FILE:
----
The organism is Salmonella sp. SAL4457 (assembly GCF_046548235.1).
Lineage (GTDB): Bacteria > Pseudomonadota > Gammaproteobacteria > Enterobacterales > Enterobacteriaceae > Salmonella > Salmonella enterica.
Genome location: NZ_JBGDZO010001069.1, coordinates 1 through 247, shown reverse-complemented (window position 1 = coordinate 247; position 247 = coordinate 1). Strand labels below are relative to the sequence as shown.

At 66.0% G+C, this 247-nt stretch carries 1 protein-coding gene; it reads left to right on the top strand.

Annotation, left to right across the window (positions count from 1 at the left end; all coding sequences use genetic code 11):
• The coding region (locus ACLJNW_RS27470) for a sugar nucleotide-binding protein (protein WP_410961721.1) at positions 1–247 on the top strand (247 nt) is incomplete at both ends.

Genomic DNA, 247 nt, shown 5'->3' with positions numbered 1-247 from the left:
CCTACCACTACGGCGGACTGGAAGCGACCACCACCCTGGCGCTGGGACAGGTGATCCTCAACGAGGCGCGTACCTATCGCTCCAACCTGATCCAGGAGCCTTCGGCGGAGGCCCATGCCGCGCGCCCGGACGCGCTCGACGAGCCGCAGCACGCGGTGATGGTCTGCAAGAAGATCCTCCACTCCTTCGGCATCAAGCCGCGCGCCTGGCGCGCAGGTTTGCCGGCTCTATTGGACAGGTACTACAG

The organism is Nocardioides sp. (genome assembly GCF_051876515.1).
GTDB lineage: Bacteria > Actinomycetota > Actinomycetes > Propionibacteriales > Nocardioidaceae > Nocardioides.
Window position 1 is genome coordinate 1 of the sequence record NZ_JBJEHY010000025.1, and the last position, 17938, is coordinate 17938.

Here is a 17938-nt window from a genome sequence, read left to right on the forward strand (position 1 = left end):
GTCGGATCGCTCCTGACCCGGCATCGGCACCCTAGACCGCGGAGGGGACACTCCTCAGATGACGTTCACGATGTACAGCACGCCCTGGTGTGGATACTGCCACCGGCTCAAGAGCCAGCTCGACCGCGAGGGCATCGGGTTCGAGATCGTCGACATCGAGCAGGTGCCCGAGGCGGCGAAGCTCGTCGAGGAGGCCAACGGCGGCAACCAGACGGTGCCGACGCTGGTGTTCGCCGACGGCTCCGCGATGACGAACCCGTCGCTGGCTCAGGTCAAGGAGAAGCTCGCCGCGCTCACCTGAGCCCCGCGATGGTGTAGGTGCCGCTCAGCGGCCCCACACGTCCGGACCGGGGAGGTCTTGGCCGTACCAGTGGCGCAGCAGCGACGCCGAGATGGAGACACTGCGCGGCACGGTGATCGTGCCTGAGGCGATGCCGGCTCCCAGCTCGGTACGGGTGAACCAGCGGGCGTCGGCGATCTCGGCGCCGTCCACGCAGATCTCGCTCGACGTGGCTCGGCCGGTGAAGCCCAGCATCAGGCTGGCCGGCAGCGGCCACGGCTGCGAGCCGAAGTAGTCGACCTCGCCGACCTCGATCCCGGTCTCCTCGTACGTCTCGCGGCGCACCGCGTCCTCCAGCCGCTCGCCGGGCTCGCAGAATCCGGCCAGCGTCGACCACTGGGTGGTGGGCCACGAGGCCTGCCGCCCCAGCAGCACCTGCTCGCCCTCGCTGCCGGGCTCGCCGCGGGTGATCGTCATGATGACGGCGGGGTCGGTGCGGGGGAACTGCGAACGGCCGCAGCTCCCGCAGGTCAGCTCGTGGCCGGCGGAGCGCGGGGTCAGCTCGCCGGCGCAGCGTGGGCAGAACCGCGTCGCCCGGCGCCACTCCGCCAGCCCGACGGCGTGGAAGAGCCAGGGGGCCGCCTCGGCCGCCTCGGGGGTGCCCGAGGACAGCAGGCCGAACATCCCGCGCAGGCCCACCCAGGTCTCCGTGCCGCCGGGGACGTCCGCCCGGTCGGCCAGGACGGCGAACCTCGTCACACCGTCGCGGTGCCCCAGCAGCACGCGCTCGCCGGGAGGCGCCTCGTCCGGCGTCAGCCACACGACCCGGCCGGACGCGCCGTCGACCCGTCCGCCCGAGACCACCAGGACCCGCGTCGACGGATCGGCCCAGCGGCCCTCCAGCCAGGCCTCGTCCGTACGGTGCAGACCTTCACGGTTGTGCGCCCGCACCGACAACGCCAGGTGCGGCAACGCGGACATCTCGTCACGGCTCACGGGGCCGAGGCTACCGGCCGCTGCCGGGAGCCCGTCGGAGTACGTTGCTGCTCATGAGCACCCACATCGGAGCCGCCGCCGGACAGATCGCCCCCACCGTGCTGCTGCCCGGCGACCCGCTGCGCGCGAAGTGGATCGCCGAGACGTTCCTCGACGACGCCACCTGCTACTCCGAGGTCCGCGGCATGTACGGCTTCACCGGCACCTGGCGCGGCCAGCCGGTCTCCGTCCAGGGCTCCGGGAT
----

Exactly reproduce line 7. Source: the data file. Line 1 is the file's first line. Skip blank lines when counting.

Genomic DNA, 247 nt, shown 5'->3' with positions numbered 1-247 from the left: